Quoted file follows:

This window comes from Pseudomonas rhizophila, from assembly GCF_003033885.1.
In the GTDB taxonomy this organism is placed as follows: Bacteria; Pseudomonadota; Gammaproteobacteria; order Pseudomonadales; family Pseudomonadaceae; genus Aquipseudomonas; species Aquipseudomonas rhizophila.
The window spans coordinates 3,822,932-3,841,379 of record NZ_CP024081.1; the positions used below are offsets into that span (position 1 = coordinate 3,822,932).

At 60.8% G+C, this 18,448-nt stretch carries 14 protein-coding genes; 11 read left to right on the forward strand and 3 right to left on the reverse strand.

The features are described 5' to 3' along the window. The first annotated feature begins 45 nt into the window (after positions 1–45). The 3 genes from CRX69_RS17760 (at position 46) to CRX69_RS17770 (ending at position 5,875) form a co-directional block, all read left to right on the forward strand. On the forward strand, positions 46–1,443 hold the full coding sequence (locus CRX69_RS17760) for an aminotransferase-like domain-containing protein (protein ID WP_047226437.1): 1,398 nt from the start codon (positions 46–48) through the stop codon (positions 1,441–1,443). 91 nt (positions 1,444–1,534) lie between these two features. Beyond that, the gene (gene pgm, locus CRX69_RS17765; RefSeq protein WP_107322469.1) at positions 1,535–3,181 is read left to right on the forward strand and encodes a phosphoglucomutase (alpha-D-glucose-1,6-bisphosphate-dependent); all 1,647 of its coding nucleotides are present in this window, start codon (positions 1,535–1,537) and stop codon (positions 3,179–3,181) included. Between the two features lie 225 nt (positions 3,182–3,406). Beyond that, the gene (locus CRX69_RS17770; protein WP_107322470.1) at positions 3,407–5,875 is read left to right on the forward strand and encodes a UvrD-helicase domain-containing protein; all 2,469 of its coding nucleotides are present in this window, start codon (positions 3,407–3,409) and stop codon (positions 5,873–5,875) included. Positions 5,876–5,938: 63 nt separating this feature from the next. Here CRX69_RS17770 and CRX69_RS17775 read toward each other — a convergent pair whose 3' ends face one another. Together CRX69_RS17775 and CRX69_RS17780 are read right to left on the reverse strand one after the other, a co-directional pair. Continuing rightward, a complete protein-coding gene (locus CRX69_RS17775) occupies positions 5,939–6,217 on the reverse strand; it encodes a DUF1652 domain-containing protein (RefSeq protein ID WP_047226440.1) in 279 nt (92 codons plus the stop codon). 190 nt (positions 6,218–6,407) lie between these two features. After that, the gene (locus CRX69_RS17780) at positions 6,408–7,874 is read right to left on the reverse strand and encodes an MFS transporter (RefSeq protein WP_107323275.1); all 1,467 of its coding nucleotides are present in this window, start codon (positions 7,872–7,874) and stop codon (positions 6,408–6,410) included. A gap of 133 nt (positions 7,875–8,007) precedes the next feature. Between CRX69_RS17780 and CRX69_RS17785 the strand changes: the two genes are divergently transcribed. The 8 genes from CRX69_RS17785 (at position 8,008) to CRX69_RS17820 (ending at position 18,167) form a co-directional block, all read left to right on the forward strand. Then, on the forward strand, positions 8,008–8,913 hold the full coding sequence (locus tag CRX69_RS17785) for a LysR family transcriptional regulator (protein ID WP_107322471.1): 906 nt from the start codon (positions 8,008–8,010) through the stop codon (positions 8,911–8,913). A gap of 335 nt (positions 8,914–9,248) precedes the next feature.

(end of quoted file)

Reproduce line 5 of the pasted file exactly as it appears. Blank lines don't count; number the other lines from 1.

The features are described 5' to 3' along the window. The first annotated feature begins 45 nt into the window (after positions 1–45). The 3 genes from CRX69_RS17760 (at position 46) to CRX69_RS17770 (ending at position 5,875) form a co-directional block, all read left to right on the forward strand. On the forward strand, positions 46–1,443 hold the full coding sequence (locus CRX69_RS17760) for an aminotransferase-like domain-containing protein (protein ID WP_047226437.1): 1,398 nt from the start codon (positions 46–48) through the stop codon (positions 1,441–1,443). 91 nt (positions 1,444–1,534) lie between these two features. Beyond that, the gene (gene pgm, locus CRX69_RS17765; RefSeq protein WP_107322469.1) at positions 1,535–3,181 is read left to right on the forward strand and encodes a phosphoglucomutase (alpha-D-glucose-1,6-bisphosphate-dependent); all 1,647 of its coding nucleotides are present in this window, start codon (positions 1,535–1,537) and stop codon (positions 3,179–3,181) included. Between the two features lie 225 nt (positions 3,182–3,406). Beyond that, the gene (locus CRX69_RS17770; protein WP_107322470.1) at positions 3,407–5,875 is read left to right on the forward strand and encodes a UvrD-helicase domain-containing protein; all 2,469 of its coding nucleotides are present in this window, start codon (positions 3,407–3,409) and stop codon (positions 5,873–5,875) included. Positions 5,876–5,938: 63 nt separating this feature from the next. Here CRX69_RS17770 and CRX69_RS17775 read toward each other — a convergent pair whose 3' ends face one another. Together CRX69_RS17775 and CRX69_RS17780 are read right to left on the reverse strand one after the other, a co-directional pair. Continuing rightward, a complete protein-coding gene (locus CRX69_RS17775) occupies positions 5,939–6,217 on the reverse strand; it encodes a DUF1652 domain-containing protein (RefSeq protein ID WP_047226440.1) in 279 nt (92 codons plus the stop codon). 190 nt (positions 6,218–6,407) lie between these two features. After that, the gene (locus CRX69_RS17780) at positions 6,408–7,874 is read right to left on the reverse strand and encodes an MFS transporter (RefSeq protein WP_107323275.1); all 1,467 of its coding nucleotides are present in this window, start codon (positions 7,872–7,874) and stop codon (positions 6,408–6,410) included. A gap of 133 nt (positions 7,875–8,007) precedes the next feature. Between CRX69_RS17780 and CRX69_RS17785 the strand changes: the two genes are divergently transcribed. The 8 genes from CRX69_RS17785 (at position 8,008) to CRX69_RS17820 (ending at position 18,167) form a co-directional block, all read left to right on the forward strand. Then, on the forward strand, positions 8,008–8,913 hold the full coding sequence (locus tag CRX69_RS17785) for a LysR family transcriptional regulator (protein ID WP_107322471.1): 906 nt from the start codon (positions 8,008–8,010) through the stop codon (positions 8,911–8,913). A gap of 335 nt (positions 8,914–9,248) precedes the next feature.